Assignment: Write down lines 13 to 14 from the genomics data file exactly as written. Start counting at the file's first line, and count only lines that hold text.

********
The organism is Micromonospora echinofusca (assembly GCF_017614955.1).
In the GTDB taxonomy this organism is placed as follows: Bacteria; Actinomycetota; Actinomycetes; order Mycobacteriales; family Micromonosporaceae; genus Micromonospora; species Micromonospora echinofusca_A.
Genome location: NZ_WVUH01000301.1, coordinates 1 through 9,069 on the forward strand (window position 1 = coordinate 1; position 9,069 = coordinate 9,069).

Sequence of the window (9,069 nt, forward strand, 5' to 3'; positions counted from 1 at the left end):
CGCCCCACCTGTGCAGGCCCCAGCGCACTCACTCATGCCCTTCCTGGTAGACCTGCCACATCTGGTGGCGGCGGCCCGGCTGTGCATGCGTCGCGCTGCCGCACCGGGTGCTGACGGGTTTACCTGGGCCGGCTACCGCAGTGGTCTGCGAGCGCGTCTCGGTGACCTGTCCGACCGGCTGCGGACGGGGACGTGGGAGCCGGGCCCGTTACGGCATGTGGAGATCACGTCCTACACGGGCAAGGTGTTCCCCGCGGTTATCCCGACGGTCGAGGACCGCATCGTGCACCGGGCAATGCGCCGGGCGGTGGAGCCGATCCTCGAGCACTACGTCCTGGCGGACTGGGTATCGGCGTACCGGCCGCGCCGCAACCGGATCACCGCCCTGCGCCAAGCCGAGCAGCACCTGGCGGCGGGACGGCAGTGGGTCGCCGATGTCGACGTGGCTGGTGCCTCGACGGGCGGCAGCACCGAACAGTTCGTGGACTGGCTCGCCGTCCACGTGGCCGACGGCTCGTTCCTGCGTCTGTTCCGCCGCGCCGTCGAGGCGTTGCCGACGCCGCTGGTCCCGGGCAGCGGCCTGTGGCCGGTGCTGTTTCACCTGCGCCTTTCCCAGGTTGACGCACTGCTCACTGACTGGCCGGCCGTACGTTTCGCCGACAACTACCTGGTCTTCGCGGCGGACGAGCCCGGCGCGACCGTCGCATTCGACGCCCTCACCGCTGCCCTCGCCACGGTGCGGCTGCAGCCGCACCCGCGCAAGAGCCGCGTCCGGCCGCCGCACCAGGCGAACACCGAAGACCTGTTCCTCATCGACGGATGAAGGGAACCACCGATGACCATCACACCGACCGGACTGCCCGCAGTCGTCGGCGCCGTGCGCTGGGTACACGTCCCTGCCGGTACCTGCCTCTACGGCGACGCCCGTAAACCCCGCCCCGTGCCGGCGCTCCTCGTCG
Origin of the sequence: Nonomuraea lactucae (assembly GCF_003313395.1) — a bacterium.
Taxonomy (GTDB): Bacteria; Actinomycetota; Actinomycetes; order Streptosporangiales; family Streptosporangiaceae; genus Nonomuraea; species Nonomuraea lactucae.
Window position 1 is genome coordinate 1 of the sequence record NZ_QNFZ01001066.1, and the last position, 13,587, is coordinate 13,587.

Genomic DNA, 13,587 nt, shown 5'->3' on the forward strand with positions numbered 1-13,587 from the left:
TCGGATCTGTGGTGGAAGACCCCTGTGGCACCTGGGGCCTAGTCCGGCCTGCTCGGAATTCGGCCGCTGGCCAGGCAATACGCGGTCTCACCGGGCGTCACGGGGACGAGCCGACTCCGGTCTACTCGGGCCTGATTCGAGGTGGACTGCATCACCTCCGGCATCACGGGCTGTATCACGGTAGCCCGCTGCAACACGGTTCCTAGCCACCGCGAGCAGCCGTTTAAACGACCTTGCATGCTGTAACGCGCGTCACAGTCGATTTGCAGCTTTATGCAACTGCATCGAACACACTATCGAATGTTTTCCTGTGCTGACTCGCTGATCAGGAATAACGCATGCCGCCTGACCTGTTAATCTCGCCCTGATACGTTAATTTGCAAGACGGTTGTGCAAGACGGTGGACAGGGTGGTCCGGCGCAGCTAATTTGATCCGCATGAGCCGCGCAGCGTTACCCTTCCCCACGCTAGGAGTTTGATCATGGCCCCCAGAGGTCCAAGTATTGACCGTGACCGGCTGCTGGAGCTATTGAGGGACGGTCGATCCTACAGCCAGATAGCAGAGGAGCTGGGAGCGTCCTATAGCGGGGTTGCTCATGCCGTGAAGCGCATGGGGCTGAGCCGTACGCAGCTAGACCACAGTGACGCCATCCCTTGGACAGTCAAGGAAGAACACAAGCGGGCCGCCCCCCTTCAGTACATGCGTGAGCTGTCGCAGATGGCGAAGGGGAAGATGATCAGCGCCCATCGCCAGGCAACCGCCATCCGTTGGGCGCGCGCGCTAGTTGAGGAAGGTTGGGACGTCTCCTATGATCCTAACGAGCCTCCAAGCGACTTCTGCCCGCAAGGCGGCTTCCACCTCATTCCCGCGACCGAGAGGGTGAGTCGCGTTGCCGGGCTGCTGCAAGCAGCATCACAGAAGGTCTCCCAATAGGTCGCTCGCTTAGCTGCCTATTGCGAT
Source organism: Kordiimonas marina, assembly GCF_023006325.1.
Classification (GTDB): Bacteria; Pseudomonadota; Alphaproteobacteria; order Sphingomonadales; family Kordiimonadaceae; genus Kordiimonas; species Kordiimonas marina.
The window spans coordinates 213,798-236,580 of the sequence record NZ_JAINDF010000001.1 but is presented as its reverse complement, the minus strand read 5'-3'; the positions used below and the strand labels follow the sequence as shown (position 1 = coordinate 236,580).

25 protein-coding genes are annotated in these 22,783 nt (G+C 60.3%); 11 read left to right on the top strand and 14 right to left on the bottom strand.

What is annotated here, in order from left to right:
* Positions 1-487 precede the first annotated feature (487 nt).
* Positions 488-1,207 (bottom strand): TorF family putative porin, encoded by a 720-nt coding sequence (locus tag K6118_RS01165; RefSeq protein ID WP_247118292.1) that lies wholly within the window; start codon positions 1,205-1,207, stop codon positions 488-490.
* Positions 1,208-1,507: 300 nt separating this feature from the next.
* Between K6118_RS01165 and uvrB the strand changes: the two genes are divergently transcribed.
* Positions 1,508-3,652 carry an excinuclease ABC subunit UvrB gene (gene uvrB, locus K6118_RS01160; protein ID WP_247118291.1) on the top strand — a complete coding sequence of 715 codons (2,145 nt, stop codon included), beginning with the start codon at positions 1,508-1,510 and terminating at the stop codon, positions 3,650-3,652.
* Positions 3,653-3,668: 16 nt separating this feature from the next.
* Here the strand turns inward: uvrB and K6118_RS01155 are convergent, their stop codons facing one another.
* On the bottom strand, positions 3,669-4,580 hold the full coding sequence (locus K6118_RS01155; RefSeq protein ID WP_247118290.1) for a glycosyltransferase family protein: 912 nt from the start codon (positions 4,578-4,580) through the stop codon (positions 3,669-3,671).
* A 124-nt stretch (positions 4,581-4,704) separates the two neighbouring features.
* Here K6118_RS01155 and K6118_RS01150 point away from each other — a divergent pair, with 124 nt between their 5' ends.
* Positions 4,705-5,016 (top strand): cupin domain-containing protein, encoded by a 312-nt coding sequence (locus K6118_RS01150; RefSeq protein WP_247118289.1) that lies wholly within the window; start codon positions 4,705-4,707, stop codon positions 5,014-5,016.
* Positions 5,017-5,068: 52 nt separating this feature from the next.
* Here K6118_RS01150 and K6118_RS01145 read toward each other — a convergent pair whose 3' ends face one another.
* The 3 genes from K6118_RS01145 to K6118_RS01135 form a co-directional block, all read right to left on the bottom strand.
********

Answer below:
The window spans coordinates 213,798-236,580 of the sequence record NZ_JAINDF010000001.1 but is presented as its reverse complement, the minus strand read 5'-3'; the positions used below and the strand labels follow the sequence as shown (position 1 = coordinate 236,580).

25 protein-coding genes are annotated in these 22,783 nt (G+C 60.3%); 11 read left to right on the top strand and 14 right to left on the bottom strand.